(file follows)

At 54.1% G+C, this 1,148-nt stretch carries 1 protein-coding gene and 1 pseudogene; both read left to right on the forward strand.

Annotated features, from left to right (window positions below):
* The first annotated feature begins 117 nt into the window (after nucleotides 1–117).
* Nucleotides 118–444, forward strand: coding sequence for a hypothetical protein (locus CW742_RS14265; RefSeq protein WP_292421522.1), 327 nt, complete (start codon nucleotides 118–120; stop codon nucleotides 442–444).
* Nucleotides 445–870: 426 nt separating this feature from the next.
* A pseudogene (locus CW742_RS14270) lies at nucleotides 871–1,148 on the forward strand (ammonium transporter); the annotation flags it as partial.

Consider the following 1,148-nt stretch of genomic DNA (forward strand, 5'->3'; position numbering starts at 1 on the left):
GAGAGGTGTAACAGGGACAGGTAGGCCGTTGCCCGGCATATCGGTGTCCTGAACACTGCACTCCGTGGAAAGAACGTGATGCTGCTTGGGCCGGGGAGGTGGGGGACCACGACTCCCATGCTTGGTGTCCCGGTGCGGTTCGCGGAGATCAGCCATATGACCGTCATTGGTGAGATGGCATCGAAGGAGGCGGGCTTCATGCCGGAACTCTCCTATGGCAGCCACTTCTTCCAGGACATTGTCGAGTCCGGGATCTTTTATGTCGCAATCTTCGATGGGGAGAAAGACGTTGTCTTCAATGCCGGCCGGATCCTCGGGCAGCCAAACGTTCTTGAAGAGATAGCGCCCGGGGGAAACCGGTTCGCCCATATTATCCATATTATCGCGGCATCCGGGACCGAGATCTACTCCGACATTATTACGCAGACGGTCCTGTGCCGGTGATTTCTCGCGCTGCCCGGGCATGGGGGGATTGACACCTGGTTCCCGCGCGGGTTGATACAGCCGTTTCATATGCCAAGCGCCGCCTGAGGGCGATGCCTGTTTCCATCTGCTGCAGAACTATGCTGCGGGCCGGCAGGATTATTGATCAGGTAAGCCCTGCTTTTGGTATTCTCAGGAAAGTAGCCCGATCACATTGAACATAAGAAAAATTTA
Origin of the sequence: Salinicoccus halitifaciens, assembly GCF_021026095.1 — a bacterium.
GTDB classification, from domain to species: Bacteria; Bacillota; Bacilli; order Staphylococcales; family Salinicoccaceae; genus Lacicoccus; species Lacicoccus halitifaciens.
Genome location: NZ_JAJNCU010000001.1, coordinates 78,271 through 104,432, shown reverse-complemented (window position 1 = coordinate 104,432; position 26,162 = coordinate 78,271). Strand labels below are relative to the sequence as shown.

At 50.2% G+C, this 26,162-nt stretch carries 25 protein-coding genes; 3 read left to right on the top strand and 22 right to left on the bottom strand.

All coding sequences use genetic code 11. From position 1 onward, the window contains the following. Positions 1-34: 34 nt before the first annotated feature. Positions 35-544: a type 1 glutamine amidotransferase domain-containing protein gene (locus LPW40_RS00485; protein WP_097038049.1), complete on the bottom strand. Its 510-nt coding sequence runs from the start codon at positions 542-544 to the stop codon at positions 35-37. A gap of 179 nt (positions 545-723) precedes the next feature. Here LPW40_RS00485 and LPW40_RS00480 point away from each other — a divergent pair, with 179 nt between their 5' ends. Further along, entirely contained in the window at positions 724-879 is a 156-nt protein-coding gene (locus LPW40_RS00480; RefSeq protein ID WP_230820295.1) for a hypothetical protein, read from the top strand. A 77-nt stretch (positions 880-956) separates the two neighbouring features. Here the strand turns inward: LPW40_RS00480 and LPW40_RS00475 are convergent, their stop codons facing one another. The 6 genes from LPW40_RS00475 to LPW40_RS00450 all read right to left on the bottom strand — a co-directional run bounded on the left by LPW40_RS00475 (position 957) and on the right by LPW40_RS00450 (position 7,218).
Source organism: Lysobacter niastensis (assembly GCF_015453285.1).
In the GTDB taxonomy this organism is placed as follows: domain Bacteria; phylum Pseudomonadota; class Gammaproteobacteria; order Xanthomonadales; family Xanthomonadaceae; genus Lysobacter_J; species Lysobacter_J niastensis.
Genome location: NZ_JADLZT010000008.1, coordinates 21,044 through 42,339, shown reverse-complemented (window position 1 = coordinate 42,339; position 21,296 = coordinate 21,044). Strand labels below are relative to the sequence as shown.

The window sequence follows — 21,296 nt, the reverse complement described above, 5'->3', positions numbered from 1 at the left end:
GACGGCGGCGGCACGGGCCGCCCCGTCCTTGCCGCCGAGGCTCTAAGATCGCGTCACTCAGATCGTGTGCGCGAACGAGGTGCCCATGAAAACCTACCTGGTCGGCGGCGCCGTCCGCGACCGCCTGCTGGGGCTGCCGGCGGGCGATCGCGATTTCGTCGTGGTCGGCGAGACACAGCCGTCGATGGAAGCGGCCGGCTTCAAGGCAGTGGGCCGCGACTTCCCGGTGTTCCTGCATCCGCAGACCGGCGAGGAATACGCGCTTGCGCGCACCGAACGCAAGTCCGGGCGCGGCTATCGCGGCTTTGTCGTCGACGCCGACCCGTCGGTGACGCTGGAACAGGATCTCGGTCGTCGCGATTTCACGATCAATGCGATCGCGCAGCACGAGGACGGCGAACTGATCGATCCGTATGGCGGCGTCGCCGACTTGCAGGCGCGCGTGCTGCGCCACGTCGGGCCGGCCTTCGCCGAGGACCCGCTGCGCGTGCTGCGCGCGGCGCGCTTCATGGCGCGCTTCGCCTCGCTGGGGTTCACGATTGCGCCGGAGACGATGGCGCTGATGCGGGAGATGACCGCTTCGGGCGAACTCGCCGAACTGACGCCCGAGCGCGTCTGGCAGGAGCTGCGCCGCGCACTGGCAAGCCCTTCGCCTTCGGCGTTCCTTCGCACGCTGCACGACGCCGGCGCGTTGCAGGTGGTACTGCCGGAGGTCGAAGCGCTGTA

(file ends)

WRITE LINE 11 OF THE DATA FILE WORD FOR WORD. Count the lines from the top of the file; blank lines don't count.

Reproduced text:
Genome location: NZ_JAJNCU010000001.1, coordinates 78,271 through 104,432, shown reverse-complemented (window position 1 = coordinate 104,432; position 26,162 = coordinate 78,271). Strand labels below are relative to the sequence as shown.